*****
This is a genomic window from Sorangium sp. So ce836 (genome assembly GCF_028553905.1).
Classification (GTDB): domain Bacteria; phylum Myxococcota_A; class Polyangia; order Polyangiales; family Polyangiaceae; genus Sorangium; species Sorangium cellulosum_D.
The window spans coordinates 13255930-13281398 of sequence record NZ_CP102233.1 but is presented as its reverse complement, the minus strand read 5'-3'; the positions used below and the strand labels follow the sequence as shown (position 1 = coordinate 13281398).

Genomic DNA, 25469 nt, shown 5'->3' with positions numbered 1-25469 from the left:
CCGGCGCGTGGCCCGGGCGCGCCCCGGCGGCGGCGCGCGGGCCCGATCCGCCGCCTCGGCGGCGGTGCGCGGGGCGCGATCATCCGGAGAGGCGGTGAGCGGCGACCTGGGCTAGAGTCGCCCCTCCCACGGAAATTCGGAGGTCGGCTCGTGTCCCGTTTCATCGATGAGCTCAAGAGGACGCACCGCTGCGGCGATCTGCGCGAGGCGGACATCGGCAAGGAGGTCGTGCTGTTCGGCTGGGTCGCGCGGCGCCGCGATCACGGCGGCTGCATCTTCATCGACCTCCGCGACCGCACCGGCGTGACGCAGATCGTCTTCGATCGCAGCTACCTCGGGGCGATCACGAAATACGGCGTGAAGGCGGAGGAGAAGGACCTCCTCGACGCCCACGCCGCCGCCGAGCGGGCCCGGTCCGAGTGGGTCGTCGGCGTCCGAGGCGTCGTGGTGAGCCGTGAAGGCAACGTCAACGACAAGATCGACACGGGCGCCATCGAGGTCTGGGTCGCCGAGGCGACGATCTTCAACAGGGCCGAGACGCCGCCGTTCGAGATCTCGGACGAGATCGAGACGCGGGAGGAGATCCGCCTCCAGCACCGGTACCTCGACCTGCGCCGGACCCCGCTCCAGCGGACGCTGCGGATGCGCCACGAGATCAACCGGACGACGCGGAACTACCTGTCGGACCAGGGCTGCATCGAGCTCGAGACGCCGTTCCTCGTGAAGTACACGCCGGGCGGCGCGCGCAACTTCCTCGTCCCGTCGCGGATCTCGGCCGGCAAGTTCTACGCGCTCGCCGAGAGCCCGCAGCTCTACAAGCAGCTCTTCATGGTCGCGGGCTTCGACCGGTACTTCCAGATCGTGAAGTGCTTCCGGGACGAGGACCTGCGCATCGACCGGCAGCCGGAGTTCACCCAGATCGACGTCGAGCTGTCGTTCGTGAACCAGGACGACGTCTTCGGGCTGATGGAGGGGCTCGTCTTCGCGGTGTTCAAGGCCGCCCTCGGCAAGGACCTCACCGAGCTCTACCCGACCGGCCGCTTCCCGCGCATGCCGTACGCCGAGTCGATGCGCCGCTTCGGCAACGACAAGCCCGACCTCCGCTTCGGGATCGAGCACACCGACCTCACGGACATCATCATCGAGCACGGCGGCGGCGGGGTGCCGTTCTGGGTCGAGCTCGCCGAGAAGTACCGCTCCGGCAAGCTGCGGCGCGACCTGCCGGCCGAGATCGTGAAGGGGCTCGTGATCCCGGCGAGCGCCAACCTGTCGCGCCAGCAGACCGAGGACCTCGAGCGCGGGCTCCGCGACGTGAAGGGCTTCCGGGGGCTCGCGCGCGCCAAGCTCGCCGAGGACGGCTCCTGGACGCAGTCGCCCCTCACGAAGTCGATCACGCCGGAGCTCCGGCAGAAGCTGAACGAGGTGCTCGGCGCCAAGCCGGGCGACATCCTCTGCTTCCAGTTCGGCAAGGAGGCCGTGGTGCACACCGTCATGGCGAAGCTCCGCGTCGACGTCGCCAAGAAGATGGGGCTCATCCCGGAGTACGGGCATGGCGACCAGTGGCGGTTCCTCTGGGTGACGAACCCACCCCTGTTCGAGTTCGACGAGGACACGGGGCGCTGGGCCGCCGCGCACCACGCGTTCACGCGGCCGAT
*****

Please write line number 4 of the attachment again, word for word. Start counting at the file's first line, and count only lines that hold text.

Genomic DNA, 25469 nt, shown 5'->3' with positions numbered 1-25469 from the left: